FEAST OF THE SANTO NINO (YEAR A)

Is 9:1-6; Eph 1:3-6,15-18; Matt 18:1-5,10

There was a story of a mother heavily indebted to a lady friend, come up with a morbid in order to escape payment. The lady friend is calling her up that day. She called her seven-year old daughter, named Monique. The mother told Monique: “Monique, when a lady calls me up, tell her I just die.” And Monique said: “Yes, mother.”

The telephone rang. Kringgg! Monique got the auditable and said, ”Hello, who is on the line, please?”

“Ah, I am a friend of your mother. Is she there?” answered the lady. “Oh, she just died,” Monique answered.

“I’m sorry to hear that, I didn’t know. When is the funeral?” The lady asked.

“For awhile please…. Mommy, mommy, she wants to know when is your funeral?” asked Monique.

Today, we are celebrating the Feast of the Santo Nino, one of the favorite images about Jesus Christ by the Filipino people. We, Filipinos love the Holy Child Jesus (Santo Nino) so much. He is very popular among us. Rich and poor alike maintain a strong, almost fanatical devotion to the Holy Child. Fiestas and processions are held in His honor. Statues and images have various forms and we dress Him up in royal robes, in police and fireman uniforms and many more. We have endearing names like Santo Nino de Suerte, Santo Nino Lagalag, Santo Nino na Sumasayaw, Santo de Cebu and many others. The image of the Child Jesus is displayed almost everywhere: in market stalls and business establishments, in public and private offices, in buses and jeepneys, private cars and in homes.

But why Santo Nino is so appealing to most of us Filipinos? Is it the innocence and simplicity that the Child Jesus conveys? How did the devotion come about? Does it have any basis in the Bible and theology? What does the devotion teach us?

The devotion to the Santo Nino can be traced back to the city of Prague in Czechoslovakia. A Spanish princess gifted the Carmelites with a 19-inch statue of the Child Jesus. The image of the Holy Child dressed in royal robes caught the attention of the people and they liked it. There were those who claimed to have received certain favors through the invocation of the Child Jesus. The number of devotees grew and, in no time, the devotion spread throughout Europe.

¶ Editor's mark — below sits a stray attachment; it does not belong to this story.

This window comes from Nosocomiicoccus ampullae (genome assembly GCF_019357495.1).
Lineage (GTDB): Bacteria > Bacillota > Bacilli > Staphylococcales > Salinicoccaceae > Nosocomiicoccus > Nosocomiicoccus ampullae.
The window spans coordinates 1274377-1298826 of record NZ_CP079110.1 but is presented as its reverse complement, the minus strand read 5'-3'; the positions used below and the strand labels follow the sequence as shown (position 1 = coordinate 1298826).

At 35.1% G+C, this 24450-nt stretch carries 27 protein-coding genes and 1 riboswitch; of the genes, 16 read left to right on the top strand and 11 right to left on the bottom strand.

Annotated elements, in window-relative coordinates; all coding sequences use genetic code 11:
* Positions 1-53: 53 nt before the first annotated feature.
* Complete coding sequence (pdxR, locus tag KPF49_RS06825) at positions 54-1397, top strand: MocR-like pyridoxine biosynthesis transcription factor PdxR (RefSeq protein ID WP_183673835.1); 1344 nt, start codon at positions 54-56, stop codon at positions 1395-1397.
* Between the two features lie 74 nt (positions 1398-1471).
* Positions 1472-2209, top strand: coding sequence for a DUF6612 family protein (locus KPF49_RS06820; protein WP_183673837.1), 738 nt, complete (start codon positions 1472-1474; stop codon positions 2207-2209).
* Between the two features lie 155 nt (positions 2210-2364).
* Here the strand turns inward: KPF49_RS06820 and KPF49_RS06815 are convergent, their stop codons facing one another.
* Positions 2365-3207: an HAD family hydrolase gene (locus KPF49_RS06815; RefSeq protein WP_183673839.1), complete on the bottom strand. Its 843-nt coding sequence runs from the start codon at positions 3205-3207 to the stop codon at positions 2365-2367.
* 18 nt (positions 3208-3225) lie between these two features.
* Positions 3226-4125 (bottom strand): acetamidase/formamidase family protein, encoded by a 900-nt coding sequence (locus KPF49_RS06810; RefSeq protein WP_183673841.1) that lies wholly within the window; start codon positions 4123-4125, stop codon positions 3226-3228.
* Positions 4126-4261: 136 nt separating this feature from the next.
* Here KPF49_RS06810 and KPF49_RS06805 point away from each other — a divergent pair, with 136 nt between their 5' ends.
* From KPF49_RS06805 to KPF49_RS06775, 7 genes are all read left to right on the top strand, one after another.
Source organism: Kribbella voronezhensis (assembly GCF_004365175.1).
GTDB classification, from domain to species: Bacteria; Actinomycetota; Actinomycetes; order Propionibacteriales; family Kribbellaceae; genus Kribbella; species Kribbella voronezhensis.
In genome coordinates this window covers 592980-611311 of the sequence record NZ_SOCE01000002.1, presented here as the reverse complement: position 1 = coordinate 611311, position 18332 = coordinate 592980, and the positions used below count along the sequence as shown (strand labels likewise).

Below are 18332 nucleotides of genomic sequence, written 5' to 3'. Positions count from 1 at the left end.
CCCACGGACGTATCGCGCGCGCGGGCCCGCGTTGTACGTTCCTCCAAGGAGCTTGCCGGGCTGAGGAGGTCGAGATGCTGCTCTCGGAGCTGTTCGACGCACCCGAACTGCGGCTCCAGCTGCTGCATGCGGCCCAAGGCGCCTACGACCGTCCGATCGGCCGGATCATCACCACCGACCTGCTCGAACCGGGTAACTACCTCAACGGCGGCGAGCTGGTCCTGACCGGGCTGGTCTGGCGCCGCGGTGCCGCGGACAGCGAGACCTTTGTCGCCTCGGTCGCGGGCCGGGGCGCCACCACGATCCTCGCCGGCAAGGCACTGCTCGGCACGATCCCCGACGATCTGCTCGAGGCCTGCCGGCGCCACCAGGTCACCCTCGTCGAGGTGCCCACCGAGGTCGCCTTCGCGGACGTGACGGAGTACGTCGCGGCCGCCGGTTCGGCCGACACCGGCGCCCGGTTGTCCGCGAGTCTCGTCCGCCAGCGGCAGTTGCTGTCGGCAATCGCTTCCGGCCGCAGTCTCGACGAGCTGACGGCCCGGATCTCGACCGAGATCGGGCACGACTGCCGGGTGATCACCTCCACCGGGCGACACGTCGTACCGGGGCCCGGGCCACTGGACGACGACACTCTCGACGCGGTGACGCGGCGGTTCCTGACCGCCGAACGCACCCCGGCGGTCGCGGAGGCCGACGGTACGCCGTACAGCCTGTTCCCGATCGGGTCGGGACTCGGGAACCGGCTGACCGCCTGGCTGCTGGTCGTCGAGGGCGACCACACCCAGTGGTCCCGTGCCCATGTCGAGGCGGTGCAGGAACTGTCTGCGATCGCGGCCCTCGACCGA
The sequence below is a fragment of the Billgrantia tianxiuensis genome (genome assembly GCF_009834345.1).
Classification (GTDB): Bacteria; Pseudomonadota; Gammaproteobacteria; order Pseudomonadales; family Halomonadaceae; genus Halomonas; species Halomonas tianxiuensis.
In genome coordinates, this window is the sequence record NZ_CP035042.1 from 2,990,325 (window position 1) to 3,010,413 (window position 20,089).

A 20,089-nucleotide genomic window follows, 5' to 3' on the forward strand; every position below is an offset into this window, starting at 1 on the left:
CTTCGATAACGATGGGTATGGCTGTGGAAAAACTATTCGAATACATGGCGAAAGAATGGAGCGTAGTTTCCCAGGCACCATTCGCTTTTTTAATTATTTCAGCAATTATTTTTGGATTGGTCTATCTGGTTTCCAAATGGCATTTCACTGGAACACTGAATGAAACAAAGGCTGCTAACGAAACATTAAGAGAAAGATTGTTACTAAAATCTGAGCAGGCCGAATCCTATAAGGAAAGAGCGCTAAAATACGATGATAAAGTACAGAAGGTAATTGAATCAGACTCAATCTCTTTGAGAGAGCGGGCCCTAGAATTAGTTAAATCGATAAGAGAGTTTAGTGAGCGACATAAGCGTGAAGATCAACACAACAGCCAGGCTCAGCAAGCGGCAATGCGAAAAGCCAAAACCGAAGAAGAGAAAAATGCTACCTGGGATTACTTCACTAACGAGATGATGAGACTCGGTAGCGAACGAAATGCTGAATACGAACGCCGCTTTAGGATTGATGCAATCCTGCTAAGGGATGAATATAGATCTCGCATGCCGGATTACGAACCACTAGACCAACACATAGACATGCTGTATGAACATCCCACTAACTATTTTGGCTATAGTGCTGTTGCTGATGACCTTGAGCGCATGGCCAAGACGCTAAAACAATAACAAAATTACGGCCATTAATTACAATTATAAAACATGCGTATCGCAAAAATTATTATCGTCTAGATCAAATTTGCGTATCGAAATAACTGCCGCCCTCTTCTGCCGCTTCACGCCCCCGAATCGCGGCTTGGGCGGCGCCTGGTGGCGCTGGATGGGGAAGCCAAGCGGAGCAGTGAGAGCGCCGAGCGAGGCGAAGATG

The devotion came to the Philippines in 1521 when Ferdinand Magellan gave Juana, the queen of Cebu, a statue of the Santo Nino as a baptismal gift. The image would later be known as El Santo Nino de Cebu. In 1565, Legazpi and a group of Augustinians arrived and found this image in a hut. It was clear that it was the object of veneration by the people. The Augustinians took the image and installed in Cebu Basilica and later enshrined there. It was declared patron of the First Spanish Christian settlement in the Philippines. From this site, the devotion to the Santo Nino would spread throughout the archipelago.

Scripture tells us that the Son of God became incarnate to save us from evil and sin. He took the form of a lowly and humble infant. This devotion to the Santo Nino teaches us to be like a child. In today’s gospel pericope, Jesus places a child in the midst of the disciples and said: “Unless you turn and become like little children, you will not enter the kingdom of heaven,’ (v.3).

There are many endearing qualities of a child like the power to wonder, the power to forgive and forget even when adults treat him unjustly and the ability to learn. But there are three most important characteristics which make him a symbol of a citizen of the Kingdom of Heaven.

First is humility. The child does not like top push himself/herself into the limelight but rather stay at the background. It is the parents who are interested to push him/her to prominence. We let them join for a beauty contest, modeling, high positions and others.

Second is dependence. The child is contented t be dependent on those who care and love him/her. This is seen as the child puts his/her hand trustingly on the big hands of his/her parents, as they are about to cross the street.

The third, related to the second, is trust. He does not look for money to buy food but rather he/she trusts his/her parents to do it for him/her.

So today’s feast of Santo Nino, we are called by God to be child-like with these three characteristics and not childish.

See Today’s Readings: Cycle A

OPTION  01,   02,   03,   04,   05,

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